The South Korean government has financed a variety of K-pop themed events in what CedarBough Saeji, a visiting professor at Indiana University Bloomington in the US, said was a form of long-term “soft power diplomacy”.
“When you are covering you get to ‘become’ those idols for the three and a half minutes of the song,” she said, adding that performers will go so far as matching their clothing, accessories and hairstyle to their heroes and heroines.
“The cover dancers of today will be diplomats, news reporters, and business leaders in forty years,” she went on.
“And hopefully they’ll still have a soft spot in their heart for Korea. Korea can’t win the world through hard power – armies, economic bullying – but with soft power even a small country like Korea has a chance.”
The music also provides an artistic alternative for overseas fans, especially those in developing countries, Saeji added.
“The West, especially the United States, has been so dominant culturally for so long, and having a different cultural pole to look to provides hope that one’s own country can experience similar success in the future.”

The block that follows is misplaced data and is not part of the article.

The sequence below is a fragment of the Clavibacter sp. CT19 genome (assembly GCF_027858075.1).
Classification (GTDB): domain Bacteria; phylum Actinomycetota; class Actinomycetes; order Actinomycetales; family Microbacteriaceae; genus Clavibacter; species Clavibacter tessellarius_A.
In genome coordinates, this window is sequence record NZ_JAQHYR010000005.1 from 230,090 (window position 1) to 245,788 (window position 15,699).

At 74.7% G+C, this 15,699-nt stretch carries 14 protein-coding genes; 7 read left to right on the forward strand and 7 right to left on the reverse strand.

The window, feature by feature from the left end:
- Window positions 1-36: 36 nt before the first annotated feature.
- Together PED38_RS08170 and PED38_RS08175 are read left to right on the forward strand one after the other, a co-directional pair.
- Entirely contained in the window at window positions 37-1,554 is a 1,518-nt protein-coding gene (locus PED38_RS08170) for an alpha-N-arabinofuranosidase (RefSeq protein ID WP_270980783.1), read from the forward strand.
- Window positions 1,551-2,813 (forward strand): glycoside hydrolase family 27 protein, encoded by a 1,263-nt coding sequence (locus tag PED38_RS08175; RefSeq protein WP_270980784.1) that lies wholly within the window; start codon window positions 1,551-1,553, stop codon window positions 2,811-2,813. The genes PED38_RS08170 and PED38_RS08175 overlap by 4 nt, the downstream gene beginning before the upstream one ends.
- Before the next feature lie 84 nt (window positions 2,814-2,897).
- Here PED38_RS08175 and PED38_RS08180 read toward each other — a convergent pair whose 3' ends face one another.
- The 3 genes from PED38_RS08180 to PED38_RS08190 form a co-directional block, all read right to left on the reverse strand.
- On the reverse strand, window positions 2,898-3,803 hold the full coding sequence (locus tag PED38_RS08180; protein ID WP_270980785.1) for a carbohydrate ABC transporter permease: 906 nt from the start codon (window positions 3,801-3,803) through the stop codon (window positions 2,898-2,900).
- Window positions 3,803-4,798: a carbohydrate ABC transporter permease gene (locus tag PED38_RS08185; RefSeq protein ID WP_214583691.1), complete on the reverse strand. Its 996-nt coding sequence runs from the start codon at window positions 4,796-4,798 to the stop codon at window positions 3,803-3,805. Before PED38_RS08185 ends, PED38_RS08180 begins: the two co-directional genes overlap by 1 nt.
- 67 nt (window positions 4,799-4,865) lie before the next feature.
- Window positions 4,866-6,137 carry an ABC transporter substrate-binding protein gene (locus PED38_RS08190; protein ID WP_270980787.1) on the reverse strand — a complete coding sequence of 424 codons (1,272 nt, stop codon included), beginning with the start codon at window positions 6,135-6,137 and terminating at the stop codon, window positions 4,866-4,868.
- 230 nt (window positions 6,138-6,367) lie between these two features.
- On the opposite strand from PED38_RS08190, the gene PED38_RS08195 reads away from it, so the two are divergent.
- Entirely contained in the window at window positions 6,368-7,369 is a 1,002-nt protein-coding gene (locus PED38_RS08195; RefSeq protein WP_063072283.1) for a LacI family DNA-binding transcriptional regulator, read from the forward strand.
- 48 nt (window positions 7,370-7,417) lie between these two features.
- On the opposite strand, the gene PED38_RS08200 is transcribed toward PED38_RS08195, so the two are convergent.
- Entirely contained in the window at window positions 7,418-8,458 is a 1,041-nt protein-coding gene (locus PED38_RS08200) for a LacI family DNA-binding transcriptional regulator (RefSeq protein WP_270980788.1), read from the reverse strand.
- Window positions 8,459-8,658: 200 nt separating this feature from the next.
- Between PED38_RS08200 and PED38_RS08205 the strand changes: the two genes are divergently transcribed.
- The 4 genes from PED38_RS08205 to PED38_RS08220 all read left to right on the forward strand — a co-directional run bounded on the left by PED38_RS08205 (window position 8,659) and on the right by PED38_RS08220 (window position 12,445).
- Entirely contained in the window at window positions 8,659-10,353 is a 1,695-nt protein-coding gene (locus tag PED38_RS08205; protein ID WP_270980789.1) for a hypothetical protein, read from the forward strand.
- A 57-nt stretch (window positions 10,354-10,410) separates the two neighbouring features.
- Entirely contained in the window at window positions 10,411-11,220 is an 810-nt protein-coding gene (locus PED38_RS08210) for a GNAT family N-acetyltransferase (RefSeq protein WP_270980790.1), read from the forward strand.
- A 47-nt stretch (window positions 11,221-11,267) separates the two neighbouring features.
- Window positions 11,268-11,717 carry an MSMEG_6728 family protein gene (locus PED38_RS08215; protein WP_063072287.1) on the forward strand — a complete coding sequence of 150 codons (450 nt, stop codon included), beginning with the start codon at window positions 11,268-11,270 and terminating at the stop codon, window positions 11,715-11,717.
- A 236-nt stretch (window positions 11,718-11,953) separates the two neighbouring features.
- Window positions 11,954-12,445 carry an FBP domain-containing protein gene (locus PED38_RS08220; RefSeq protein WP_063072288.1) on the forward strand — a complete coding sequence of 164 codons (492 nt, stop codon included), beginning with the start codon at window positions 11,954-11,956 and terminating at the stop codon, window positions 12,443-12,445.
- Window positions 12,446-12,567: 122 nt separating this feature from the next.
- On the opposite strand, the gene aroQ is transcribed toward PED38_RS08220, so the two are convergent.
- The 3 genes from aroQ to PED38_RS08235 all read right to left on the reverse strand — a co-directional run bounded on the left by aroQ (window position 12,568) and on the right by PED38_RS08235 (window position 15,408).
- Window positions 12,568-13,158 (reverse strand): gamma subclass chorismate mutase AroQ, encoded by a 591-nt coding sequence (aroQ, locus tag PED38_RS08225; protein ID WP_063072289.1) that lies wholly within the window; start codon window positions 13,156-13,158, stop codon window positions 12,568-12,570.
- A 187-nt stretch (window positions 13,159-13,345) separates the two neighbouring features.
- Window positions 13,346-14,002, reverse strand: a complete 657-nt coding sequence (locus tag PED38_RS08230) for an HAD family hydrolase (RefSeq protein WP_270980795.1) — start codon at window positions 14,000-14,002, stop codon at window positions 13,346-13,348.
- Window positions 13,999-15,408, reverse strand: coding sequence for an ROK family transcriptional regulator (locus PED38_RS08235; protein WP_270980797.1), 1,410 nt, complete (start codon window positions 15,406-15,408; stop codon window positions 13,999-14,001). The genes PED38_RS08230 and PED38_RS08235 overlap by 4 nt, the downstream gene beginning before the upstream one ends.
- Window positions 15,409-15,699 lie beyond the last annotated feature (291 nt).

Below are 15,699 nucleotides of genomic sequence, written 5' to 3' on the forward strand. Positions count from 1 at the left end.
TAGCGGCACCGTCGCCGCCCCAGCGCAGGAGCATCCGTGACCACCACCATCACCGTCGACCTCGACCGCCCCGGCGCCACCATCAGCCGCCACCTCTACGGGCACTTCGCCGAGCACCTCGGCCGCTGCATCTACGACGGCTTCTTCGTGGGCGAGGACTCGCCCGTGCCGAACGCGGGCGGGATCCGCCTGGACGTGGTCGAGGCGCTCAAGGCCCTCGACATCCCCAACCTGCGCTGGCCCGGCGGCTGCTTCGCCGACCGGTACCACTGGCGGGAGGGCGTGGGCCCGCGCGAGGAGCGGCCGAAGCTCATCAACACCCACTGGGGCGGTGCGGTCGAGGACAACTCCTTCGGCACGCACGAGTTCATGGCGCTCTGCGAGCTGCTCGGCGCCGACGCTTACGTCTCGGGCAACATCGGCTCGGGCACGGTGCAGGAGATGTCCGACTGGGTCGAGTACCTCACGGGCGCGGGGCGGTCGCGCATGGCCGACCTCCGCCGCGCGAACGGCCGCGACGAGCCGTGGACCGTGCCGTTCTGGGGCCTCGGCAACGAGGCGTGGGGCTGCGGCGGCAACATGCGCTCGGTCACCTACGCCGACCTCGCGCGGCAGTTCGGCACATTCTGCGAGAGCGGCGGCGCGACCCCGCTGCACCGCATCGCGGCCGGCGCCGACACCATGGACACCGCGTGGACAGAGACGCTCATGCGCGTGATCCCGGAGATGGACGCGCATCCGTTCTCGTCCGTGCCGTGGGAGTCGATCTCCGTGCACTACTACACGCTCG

Be who you want
Beneath its glitz and glamour, the K-pop industry is also known for its cutthroat competition, a lack of privacy, online bullying and relentless public pressure to maintain a wholesome image at all times and at any cost.
Sulli, a popular K-pop star and former child actress who had long been the target of abusive online comments was found dead on Monday, with her death sending shockwaves through fans around the world.
“I think a day where (people) would be ashamed of the K-show business will surely come,” a South Korean online user wrote in the wake of the star’s death.
“I think an industry that makes money by (making people) sing, dance, undergo plastic surgeries and go on a diet to please the gaze of others since they are teenagers should really go bankcrupt.”
But for Kenny Pham, a finalist from the US at last week’s contest, K-pop’s diversity – with some tunes having dark themes, while others were “cute” or sensual – is what gives him a sense of liberation.
“I like how expressive you could be,” the 19 year old told AFP last week.
“I feel like it’s a place where you could show the passion you have for music, dance or fashion. No one is bashing you for what your likes are.”
SOURCE: Agence France-Presse